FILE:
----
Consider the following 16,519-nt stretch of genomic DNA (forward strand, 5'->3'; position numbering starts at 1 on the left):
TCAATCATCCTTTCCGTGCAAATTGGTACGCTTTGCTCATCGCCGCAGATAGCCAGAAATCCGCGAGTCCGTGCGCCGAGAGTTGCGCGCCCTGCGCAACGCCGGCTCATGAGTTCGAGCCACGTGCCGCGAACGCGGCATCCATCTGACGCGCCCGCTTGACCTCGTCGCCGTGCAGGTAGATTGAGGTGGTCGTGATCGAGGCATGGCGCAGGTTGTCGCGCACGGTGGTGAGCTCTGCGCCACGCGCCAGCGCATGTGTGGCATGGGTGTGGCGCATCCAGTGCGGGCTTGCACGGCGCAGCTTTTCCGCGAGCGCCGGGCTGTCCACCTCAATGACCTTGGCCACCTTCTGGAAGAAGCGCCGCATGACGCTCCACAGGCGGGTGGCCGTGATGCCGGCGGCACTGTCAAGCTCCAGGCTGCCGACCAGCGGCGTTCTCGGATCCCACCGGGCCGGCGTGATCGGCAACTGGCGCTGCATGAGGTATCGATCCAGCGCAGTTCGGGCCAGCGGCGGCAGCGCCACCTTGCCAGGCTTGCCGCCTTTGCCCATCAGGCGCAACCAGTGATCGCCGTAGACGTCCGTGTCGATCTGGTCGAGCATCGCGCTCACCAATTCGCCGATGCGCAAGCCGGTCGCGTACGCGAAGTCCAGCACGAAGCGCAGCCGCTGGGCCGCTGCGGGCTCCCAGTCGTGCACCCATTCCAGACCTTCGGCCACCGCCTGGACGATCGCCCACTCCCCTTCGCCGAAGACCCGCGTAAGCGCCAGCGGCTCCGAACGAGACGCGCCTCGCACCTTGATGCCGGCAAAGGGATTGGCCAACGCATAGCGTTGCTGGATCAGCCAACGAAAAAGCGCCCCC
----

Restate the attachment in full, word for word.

Consider the following 16,519-nt stretch of genomic DNA (forward strand, 5'->3'; position numbering starts at 1 on the left):
TCAATCATCCTTTCCGTGCAAATTGGTACGCTTTGCTCATCGCCGCAGATAGCCAGAAATCCGCGAGTCCGTGCGCCGAGAGTTGCGCGCCCTGCGCAACGCCGGCTCATGAGTTCGAGCCACGTGCCGCGAACGCGGCATCCATCTGACGCGCCCGCTTGACCTCGTCGCCGTGCAGGTAGATTGAGGTGGTCGTGATCGAGGCATGGCGCAGGTTGTCGCGCACGGTGGTGAGCTCTGCGCCACGCGCCAGCGCATGTGTGGCATGGGTGTGGCGCATCCAGTGCGGGCTTGCACGGCGCAGCTTTTCCGCGAGCGCCGGGCTGTCCACCTCAATGACCTTGGCCACCTTCTGGAAGAAGCGCCGCATGACGCTCCACAGGCGGGTGGCCGTGATGCCGGCGGCACTGTCAAGCTCCAGGCTGCCGACCAGCGGCGTTCTCGGATCCCACCGGGCCGGCGTGATCGGCAACTGGCGCTGCATGAGGTATCGATCCAGCGCAGTTCGGGCCAGCGGCGGCAGCGCCACCTTGCCAGGCTTGCCGCCTTTGCCCATCAGGCGCAACCAGTGATCGCCGTAGACGTCCGTGTCGATCTGGTCGAGCATCGCGCTCACCAATTCGCCGATGCGCAAGCCGGTCGCGTACGCGAAGTCCAGCACGAAGCGCAGCCGCTGGGCCGCTGCGGGCTCCCAGTCGTGCACCCATTCCAGACCTTCGGCCACCGCCTGGACGATCGCCCACTCCCCTTCGCCGAAGACCCGCGTAAGCGCCAGCGGCTCCGAACGAGACGCGCCTCGCACCTTGATGCCGGCAAAGGGATTGGCCAACGCATAGCGTTGCTGGATCAGCCAACGAAAAAGCGCCCCC